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Performance-enhancing substances will remain utilized and their ethical existence will spur debate as long as desire and pressure to win and the financial reward for winning remain key incentives. As competition in athletics grows and becomes more lucrative, so does the temptation to use chemical performance enhancers. The use of drugs and supplements to enhance performance is almost ubiquitous across athletic competition. The use of ergogenic aids stretches from the professional athlete to adolescent competitors without regard to gender.1-4 This large prevalence suggests education and monitoring is required at all levels.


Ergogenic aid (EA)—chemical, pharmaceutical, or neutraceutical product introduced into the body for the specific purpose of enhancing athletic performance

Exogenous substance—substance not ordinarily capable of being produced by the body naturally (xenobiotic); or a naturally occurring substance administered externally in addition to that produced internally

Endogenous substance—substance capable of being produced by the body naturally

Masking agent—substance used to hide or mask the substance in question from detection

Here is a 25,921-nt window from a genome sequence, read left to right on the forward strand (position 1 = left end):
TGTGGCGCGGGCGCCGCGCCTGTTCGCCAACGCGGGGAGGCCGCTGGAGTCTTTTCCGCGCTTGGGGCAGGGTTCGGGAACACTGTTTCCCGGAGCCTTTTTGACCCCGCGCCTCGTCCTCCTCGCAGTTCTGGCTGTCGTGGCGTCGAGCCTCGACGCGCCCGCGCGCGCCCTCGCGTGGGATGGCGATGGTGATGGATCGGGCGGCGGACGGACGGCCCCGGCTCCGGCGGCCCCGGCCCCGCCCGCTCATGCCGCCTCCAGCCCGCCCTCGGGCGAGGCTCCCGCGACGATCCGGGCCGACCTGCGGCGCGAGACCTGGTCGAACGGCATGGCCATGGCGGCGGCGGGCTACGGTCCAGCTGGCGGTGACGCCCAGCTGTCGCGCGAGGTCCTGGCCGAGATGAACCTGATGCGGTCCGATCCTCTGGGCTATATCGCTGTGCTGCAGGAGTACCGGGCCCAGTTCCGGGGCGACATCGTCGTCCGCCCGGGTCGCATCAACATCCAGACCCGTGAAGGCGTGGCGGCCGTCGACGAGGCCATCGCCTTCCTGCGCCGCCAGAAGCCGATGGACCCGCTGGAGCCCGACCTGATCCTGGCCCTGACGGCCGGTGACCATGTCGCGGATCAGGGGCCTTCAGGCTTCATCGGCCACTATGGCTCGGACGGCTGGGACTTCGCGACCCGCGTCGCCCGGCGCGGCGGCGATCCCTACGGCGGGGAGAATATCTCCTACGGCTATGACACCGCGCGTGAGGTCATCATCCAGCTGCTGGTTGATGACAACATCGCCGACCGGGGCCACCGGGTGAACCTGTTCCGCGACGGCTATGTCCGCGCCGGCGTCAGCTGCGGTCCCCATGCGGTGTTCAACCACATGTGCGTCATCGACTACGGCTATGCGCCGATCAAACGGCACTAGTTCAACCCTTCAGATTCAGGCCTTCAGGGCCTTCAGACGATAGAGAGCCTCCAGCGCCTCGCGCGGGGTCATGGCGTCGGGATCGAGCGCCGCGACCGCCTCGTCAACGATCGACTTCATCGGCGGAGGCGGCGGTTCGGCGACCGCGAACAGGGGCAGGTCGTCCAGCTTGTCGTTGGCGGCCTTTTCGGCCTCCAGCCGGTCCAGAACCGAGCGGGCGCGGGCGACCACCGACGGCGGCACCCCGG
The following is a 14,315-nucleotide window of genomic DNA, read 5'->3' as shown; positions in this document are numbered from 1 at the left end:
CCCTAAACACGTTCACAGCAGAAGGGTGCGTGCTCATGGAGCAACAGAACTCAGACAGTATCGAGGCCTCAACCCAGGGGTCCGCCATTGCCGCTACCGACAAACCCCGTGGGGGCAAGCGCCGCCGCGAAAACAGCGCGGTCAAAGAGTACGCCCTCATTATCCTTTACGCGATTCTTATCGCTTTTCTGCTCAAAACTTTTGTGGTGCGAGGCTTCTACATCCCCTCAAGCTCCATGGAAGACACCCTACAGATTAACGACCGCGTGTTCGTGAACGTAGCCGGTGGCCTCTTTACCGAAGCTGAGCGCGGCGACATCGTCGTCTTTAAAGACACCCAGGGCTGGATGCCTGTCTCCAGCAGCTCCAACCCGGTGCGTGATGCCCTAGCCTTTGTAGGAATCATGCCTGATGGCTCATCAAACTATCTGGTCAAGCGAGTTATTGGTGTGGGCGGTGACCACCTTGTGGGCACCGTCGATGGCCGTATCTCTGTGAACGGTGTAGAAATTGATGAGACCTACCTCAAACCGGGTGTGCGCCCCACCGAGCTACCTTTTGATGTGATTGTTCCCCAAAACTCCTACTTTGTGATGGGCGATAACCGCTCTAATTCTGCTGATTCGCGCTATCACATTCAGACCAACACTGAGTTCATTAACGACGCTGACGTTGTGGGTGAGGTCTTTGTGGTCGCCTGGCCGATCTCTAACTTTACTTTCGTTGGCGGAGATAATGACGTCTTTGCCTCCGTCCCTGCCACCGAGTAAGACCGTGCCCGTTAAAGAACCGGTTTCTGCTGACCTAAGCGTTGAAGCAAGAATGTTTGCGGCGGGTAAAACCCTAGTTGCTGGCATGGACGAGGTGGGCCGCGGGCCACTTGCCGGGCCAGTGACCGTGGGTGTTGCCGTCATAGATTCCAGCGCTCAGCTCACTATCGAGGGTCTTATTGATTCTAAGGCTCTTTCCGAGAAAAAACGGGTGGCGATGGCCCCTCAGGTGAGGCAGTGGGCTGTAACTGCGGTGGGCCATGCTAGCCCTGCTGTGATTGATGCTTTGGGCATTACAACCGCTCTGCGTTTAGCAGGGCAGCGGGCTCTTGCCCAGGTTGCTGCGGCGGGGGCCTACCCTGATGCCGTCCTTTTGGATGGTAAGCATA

Doping control—regulating, restricting, and testing for substances determined to be illicit for an athlete or competition

Analytical/testing methods—methods used to detect EA in blood, urine, or other body fluids that include, but are not limited to, gas chromatography, mass spectrometry, liquid chromatography, and isoelectric focusing

World Anti-Doping Agency (WADA)—multinational organization created to develop standards, definitions, testing, and regulations with regards to doping control on a world wide basis for athletic competition5,6

The WADA stance on the presence of a prohibited substance or its metabolite(s) or marker(s) in an athlete's bodily specimen(s) or sample is clear: it is each athlete's personal duty to ensure that no prohibited substance enters his or her body.6 WADA also informs athletes about drug testing programs and provides a prohibited drug list, information about drug use, drug actions, adverse drug actions, side effects, and ethics.5,6 Different compounds may represent banned substances in different competitive sports and, thus, prohibitive lists are sport specific. For example, archers and competitive marksmen are banned from using antiadrenergic agents such as beta-adrenergic-blocking agents,5 whereas other athletic endeavors may suffer from the negative inotrope or chronotrope properties of beta-adrenergic-blocking agents. (See Table 68-1 for a partial list of agents.)

TABLE 68-1 Partial List of Prohibited Substances and Methods

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